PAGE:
mvervaine

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how do you start working for the cdc (either as a physician or whatever)? aren't cdc employees also federal agents? does that mean you have to first be trained through the FBI?
 

DW

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hey, i'm sitting at my cubicle at CDC :)

no fbi, cdc docs generally are medical officers in the U.S. public health service, all the same benefits of military docs (potential 20 year retirement after completion of residency), but in wartime they have the outside possibility of being pulld out by the navy. the pay is mediocre, but loans and malpractice insurance for docs who practice on the side are taken care ofby uncle sam. some start in the 2 year Epidemiology Intelligence Service, the "disease detectives" if you will, its an ultra selective program that only has 80 some spots per year.

for student employment, they have programs for college, grad, med student 4th year electives, and many other things, if you go to www.cdc.gov and look in the employment and training section they've got lots of info.

got any questions about the area, just drop me a pm :)
 
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nkow

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yes research at atlanta is plentiful...

I too am sitting at my cubicle at the CDC...

I have also worked at the ACS (american cancer society) and Coke U (emory)...

ATL is great.
 

DW

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Originally posted by Amy
BTW, I like your sig, DW. :laugh:

glad to see someone likes it.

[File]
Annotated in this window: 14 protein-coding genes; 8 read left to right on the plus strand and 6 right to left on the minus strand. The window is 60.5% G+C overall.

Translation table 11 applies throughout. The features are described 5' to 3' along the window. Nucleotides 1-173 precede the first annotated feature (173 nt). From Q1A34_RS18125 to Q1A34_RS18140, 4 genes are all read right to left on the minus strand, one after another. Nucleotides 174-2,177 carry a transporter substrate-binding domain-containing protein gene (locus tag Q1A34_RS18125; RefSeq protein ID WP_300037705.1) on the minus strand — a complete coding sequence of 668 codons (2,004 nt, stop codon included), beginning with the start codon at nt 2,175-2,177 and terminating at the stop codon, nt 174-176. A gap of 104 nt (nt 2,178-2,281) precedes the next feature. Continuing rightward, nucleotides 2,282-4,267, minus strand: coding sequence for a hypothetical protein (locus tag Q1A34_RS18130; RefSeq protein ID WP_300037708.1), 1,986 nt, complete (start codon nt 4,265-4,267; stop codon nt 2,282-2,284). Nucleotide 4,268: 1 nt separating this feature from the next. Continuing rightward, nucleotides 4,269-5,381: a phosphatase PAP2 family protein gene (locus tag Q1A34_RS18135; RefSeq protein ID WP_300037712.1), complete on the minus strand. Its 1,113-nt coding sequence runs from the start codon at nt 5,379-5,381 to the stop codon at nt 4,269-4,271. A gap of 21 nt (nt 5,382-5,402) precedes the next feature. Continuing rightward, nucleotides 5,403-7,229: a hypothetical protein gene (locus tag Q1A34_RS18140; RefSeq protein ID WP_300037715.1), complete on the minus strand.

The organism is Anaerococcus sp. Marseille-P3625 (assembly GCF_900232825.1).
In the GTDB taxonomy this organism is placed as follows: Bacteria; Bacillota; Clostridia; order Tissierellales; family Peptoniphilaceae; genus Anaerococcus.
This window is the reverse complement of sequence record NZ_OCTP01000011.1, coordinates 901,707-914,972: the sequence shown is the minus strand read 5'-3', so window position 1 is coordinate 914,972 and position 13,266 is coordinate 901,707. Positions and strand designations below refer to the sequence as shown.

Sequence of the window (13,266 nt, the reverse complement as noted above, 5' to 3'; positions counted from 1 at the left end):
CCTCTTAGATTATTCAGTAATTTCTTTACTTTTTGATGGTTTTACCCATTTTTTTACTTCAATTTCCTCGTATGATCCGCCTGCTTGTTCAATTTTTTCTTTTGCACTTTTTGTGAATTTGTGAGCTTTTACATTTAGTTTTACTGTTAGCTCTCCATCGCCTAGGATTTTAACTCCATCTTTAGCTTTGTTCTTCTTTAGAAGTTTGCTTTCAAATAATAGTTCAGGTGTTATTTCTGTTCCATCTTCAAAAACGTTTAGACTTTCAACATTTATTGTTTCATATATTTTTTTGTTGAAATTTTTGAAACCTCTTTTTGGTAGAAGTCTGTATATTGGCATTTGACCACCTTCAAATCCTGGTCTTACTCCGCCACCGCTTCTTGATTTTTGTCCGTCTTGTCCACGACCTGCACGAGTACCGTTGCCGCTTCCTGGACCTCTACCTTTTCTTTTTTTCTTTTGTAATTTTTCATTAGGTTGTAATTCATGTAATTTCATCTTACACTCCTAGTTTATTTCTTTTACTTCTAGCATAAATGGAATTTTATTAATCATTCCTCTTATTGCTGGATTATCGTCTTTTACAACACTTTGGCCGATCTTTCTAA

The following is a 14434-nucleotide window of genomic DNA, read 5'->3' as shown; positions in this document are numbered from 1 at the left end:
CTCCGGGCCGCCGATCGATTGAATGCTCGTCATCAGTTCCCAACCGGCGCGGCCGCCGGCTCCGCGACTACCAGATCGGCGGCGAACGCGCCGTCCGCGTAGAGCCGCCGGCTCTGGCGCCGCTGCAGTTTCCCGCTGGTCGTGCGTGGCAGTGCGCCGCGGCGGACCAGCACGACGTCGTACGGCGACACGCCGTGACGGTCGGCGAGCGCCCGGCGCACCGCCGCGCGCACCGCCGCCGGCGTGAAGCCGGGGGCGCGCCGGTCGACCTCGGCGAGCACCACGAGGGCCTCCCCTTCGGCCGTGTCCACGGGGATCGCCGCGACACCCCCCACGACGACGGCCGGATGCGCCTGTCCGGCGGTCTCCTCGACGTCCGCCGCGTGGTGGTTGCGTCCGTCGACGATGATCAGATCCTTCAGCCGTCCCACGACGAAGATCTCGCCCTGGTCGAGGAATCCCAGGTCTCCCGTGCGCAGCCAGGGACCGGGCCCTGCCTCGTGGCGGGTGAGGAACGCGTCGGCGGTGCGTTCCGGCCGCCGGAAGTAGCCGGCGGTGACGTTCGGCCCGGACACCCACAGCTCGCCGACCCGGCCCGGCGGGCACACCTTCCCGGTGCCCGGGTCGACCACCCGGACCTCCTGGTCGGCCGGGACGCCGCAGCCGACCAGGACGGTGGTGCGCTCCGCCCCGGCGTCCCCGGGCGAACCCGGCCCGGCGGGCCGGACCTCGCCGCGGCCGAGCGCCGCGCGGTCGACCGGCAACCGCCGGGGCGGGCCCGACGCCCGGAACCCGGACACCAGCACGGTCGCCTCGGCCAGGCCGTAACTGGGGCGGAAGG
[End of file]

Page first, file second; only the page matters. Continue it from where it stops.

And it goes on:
most PHS docs are highly encouraged to do some clinical practice part-time, so many of CDC docs stationed in atlanta work a day or two a week at egleston-scottish rite, grady, or the other big hospitals in the area. but it is mostly lab-based, epi/statistics, or policy work. some examples:

my boss has been working on a study of immune correlates of bloodstream infections in developing countries for 12 years now. she's had several ~4 month trips to developing nations (malawi, thailand, mozambique), very interesting stuff.

my professor from grad school works in global disater management. basically, whenever there is a major earthquake/flood/etc, they send his team over and they do risk assessment and provide care to victims, and do retrospective studies to determine the medical impact of these events. coolest job ever.

i have a friend who is a lab tech, and his job, no lie, is to make synthetic urine. why, i think its for testing some kidney infection or something, i dont really understand, but he spends mots of his day making piss. worst job........ever!!!!

injury prevention, substance abuse, bioterrorism preparedness, maternal and child health, healthcare disparities, nosocomial infections, and a variety of other health concerns are all addressed in some measure. if you can handle the gridlock and paperwork (it IS a federal agency, ugh), its pretty interesting. the web site is a great resource
 

JessieLee

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I know this is an old thread, but I'm bumping it with some more questions.